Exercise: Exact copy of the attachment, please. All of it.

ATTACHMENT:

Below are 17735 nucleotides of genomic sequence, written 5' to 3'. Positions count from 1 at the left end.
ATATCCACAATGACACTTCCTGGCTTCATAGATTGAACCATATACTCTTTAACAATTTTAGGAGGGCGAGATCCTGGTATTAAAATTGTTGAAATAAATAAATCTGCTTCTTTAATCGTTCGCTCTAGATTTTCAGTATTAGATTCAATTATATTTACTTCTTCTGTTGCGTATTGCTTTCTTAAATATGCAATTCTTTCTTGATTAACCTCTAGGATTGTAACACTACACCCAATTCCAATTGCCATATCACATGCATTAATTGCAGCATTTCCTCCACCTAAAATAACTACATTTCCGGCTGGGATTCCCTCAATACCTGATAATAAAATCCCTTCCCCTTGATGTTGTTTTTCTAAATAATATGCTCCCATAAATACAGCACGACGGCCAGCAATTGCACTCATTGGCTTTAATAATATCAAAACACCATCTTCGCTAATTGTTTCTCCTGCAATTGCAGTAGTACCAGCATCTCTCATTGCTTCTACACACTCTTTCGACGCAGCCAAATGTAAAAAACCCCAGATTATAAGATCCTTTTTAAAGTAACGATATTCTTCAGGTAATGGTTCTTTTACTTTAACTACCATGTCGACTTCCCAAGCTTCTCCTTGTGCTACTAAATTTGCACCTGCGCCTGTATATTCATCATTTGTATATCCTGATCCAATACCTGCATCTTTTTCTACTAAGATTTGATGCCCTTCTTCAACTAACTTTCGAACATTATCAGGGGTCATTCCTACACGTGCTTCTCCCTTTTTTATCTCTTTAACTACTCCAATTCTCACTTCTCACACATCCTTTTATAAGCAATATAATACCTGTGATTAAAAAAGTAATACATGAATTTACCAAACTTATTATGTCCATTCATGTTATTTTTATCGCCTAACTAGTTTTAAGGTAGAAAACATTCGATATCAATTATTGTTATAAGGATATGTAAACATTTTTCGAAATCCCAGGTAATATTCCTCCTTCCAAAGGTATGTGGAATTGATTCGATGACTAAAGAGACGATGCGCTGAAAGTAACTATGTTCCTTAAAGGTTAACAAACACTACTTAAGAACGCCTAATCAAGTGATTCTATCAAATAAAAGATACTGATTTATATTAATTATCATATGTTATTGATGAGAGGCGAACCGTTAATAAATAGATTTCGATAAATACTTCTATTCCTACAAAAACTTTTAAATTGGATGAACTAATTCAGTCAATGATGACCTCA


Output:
Below are 17735 nucleotides of genomic sequence, written 5' to 3'. Positions count from 1 at the left end.
ATATCCACAATGACACTTCCTGGCTTCATAGATTGAACCATATACTCTTTAACAATTTTAGGAGGGCGAGATCCTGGTATTAAAATTGTTGAAATAAATAAATCTGCTTCTTTAATCGTTCGCTCTAGATTTTCAGTATTAGATTCAATTATATTTACTTCTTCTGTTGCGTATTGCTTTCTTAAATATGCAATTCTTTCTTGATTAACCTCTAGGATTGTAACACTACACCCAATTCCAATTGCCATATCACATGCATTAATTGCAGCATTTCCTCCACCTAAAATAACTACATTTCCGGCTGGGATTCCCTCAATACCTGATAATAAAATCCCTTCCCCTTGATGTTGTTTTTCTAAATAATATGCTCCCATAAATACAGCACGACGGCCAGCAATTGCACTCATTGGCTTTAATAATATCAAAACACCATCTTCGCTAATTGTTTCTCCTGCAATTGCAGTAGTACCAGCATCTCTCATTGCTTCTACACACTCTTTCGACGCAGCCAAATGTAAAAAACCCCAGATTATAAGATCCTTTTTAAAGTAACGATATTCTTCAGGTAATGGTTCTTTTACTTTAACTACCATGTCGACTTCCCAAGCTTCTCCTTGTGCTACTAAATTTGCACCTGCGCCTGTATATTCATCATTTGTATATCCTGATCCAATACCTGCATCTTTTTCTACTAAGATTTGATGCCCTTCTTCAACTAACTTTCGAACATTATCAGGGGTCATTCCTACACGTGCTTCTCCCTTTTTTATCTCTTTAACTACTCCAATTCTCACTTCTCACACATCCTTTTATAAGCAATATAATACCTGTGATTAAAAAAGTAATACATGAATTTACCAAACTTATTATGTCCATTCATGTTATTTTTATCGCCTAACTAGTTTTAAGGTAGAAAACATTCGATATCAATTATTGTTATAAGGATATGTAAACATTTTTCGAAATCCCAGGTAATATTCCTCCTTCCAAAGGTATGTGGAATTGATTCGATGACTAAAGAGACGATGCGCTGAAAGTAACTATGTTCCTTAAAGGTTAACAAACACTACTTAAGAACGCCTAATCAAGTGATTCTATCAAATAAAAGATACTGATTTATATTAATTATCATATGTTATTGATGAGAGGCGAACCGTTAATAAATAGATTTCGATAAATACTTCTATTCCTACAAAAACTTTTAAATTGGATGAACTAATTCAGTCAATGATGACCTCA